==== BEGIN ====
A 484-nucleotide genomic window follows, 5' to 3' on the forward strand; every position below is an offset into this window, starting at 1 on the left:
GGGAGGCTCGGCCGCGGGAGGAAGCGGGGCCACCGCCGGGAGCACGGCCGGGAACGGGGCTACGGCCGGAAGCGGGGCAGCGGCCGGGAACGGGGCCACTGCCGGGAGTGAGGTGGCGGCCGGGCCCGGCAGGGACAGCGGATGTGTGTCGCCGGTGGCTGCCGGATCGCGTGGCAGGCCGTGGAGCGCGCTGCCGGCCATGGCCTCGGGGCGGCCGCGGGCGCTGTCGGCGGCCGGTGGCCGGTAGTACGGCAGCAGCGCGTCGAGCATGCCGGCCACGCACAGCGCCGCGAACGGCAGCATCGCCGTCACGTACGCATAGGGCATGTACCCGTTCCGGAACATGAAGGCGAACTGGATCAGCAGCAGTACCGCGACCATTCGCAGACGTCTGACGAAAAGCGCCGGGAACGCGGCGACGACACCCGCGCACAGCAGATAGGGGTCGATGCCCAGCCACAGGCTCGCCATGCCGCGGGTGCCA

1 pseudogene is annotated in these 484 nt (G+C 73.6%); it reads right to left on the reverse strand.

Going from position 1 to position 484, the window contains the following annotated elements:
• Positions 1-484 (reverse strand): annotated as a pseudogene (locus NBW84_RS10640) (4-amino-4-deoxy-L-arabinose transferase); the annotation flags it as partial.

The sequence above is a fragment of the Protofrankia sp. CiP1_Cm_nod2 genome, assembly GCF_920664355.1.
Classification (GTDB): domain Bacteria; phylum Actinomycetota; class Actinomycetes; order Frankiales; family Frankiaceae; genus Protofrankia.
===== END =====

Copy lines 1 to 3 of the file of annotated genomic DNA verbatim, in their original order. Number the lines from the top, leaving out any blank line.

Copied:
A 484-nucleotide genomic window follows, 5' to 3' on the forward strand; every position below is an offset into this window, starting at 1 on the left:
GGGAGGCTCGGCCGCGGGAGGAAGCGGGGCCACCGCCGGGAGCACGGCCGGGAACGGGGCTACGGCCGGAAGCGGGGCAGCGGCCGGGAACGGGGCCACTGCCGGGAGTGAGGTGGCGGCCGGGCCCGGCAGGGACAGCGGATGTGTGTCGCCGGTGGCTGCCGGATCGCGTGGCAGGCCGTGGAGCGCGCTGCCGGCCATGGCCTCGGGGCGGCCGCGGGCGCTGTCGGCGGCCGGTGGCCGGTAGTACGGCAGCAGCGCGTCGAGCATGCCGGCCACGCACAGCGCCGCGAACGGCAGCATCGCCGTCACGTACGCATAGGGCATGTACCCGTTCCGGAACATGAAGGCGAACTGGATCAGCAGCAGTACCGCGACCATTCGCAGACGTCTGACGAAAAGCGCCGGGAACGCGGCGACGACACCCGCGCACAGCAGATAGGGGTCGATGCCCAGCCACAGGCTCGCCATGCCGCGGGTGCCA

1 pseudogene is annotated in these 484 nt (G+C 73.6%); it reads right to left on the reverse strand.